Tanskanen and colleagues report that higher consumption of fish is associated with a reduced risk of major depression and suicidal ideation in a large, community-based sample in Finland. The authors mailed surveys that screened for major depression using the self-rated 21-item Beck Depression Inventory to 3004 randomly chosen individuals. The survey also asked about fish consumption, using a validated food frequency questionnaire.
This study has flaws inherent in this type of epidemiological survey (eg, association does not imply causation), and the strength of the statistical differences in depression risk and suicide risk were of a relatively low magnitude (P = .02 and P = .03, respectively). However, this data is consistent with the growing body of literature regarding ω3 fatty acids and major depression.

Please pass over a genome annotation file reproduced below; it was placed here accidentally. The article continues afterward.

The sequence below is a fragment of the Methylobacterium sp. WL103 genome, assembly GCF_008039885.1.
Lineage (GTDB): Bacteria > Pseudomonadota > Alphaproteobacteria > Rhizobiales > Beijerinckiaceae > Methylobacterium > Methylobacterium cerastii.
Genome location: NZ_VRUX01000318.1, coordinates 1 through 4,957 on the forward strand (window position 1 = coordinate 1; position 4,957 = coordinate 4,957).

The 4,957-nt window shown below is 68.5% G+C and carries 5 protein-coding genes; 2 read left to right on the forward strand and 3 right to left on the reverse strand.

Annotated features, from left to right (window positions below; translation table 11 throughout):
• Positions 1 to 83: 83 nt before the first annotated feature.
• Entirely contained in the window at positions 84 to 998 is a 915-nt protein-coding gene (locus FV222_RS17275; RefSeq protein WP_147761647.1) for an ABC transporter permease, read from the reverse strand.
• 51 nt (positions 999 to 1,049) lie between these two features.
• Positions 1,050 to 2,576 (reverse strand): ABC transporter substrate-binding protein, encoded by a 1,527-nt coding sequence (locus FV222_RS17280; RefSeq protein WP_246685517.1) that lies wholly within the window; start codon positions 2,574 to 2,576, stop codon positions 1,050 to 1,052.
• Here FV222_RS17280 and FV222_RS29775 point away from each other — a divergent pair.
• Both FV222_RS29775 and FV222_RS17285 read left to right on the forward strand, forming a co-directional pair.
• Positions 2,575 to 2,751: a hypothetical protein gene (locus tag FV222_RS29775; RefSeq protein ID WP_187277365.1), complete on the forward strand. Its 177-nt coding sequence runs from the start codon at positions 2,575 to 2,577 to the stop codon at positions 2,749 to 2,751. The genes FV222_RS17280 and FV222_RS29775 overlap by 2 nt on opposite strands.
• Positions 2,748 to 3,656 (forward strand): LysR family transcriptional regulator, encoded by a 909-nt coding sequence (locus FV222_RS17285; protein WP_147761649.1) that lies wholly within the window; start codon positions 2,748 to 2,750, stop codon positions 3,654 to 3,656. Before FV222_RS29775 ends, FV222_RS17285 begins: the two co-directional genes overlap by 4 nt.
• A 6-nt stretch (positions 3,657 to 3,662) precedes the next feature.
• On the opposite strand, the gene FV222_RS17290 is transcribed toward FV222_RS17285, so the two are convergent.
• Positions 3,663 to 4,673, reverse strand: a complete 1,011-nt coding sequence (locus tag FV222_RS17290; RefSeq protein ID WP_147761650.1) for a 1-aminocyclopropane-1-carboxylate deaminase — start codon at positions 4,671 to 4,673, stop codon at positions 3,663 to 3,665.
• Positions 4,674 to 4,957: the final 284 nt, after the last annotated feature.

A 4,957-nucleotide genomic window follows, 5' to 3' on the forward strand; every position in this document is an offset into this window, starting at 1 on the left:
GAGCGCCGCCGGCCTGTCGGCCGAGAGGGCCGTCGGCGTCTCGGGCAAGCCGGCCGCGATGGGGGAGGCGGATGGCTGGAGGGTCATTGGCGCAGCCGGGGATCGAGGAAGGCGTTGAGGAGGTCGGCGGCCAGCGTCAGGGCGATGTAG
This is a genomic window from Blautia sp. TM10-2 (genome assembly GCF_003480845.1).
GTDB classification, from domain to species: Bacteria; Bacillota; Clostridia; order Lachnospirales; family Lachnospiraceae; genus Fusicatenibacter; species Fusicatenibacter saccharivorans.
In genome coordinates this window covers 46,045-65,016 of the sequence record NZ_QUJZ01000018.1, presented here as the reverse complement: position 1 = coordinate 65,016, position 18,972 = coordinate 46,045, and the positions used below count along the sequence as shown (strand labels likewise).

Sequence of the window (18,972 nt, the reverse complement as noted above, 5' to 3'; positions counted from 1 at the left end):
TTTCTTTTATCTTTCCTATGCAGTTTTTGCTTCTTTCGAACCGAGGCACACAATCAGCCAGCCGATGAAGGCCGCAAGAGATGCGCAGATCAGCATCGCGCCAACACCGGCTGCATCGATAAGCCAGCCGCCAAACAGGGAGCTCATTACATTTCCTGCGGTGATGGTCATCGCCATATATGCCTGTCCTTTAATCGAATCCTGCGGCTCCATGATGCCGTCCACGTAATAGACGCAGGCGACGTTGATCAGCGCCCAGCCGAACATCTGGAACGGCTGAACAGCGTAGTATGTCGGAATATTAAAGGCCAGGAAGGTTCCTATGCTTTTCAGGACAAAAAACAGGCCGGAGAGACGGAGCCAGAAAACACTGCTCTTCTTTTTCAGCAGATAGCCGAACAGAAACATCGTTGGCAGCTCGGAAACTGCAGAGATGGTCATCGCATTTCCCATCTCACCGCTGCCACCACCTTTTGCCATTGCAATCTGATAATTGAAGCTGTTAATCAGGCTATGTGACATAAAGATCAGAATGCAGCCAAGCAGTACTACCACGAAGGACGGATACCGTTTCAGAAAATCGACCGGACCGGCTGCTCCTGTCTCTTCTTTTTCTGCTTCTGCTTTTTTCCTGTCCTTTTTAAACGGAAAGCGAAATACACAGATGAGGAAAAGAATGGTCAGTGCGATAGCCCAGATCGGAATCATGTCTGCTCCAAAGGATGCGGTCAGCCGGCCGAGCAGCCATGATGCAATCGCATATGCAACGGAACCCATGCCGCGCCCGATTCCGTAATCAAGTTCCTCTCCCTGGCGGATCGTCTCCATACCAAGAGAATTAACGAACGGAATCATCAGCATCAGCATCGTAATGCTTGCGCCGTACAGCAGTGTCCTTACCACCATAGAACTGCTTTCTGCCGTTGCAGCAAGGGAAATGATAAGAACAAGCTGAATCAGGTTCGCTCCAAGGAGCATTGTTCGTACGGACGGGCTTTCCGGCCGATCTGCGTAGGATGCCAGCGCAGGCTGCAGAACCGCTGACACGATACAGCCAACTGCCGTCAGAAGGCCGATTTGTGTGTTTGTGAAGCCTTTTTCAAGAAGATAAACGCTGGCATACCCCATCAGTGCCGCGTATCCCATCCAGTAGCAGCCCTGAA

Andrew L. Stoll. Fish Consumption, Depression, and Suicidality in a General Population—Reply. Arch Gen Psychiatry. 2001;58(5):513. doi: